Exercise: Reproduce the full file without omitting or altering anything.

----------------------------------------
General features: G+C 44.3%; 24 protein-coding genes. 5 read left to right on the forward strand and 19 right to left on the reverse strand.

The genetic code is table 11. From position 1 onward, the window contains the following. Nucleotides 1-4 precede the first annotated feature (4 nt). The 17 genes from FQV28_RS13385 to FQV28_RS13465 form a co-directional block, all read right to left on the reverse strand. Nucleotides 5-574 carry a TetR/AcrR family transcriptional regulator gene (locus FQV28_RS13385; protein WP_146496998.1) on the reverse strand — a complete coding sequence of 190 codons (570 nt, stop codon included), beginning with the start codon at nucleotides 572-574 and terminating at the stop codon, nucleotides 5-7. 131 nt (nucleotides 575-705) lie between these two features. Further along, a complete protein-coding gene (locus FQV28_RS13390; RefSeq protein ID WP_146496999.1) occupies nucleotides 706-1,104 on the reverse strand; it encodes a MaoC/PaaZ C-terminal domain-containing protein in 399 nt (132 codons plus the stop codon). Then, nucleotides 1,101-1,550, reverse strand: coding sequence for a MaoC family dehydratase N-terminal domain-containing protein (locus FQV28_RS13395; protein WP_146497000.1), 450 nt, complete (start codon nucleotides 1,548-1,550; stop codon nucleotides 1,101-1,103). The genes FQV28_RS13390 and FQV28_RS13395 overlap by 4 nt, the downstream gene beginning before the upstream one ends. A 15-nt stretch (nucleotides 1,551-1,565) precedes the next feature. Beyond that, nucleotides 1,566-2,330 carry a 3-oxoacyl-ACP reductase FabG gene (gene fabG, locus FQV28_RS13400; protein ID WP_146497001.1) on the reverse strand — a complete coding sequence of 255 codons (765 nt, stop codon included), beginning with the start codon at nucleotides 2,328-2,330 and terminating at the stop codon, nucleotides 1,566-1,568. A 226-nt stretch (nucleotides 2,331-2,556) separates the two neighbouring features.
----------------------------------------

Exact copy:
General features: G+C 44.3%; 24 protein-coding genes. 5 read left to right on the forward strand and 19 right to left on the reverse strand.

The genetic code is table 11. From position 1 onward, the window contains the following. Nucleotides 1-4 precede the first annotated feature (4 nt). The 17 genes from FQV28_RS13385 to FQV28_RS13465 form a co-directional block, all read right to left on the reverse strand. Nucleotides 5-574 carry a TetR/AcrR family transcriptional regulator gene (locus FQV28_RS13385; protein WP_146496998.1) on the reverse strand — a complete coding sequence of 190 codons (570 nt, stop codon included), beginning with the start codon at nucleotides 572-574 and terminating at the stop codon, nucleotides 5-7. 131 nt (nucleotides 575-705) lie between these two features. Further along, a complete protein-coding gene (locus FQV28_RS13390; RefSeq protein ID WP_146496999.1) occupies nucleotides 706-1,104 on the reverse strand; it encodes a MaoC/PaaZ C-terminal domain-containing protein in 399 nt (132 codons plus the stop codon). Then, nucleotides 1,101-1,550, reverse strand: coding sequence for a MaoC family dehydratase N-terminal domain-containing protein (locus FQV28_RS13395; protein WP_146497000.1), 450 nt, complete (start codon nucleotides 1,548-1,550; stop codon nucleotides 1,101-1,103). The genes FQV28_RS13390 and FQV28_RS13395 overlap by 4 nt, the downstream gene beginning before the upstream one ends. A 15-nt stretch (nucleotides 1,551-1,565) precedes the next feature. Beyond that, nucleotides 1,566-2,330 carry a 3-oxoacyl-ACP reductase FabG gene (gene fabG, locus FQV28_RS13400; protein ID WP_146497001.1) on the reverse strand — a complete coding sequence of 255 codons (765 nt, stop codon included), beginning with the start codon at nucleotides 2,328-2,330 and terminating at the stop codon, nucleotides 1,566-1,568. A 226-nt stretch (nucleotides 2,331-2,556) separates the two neighbouring features.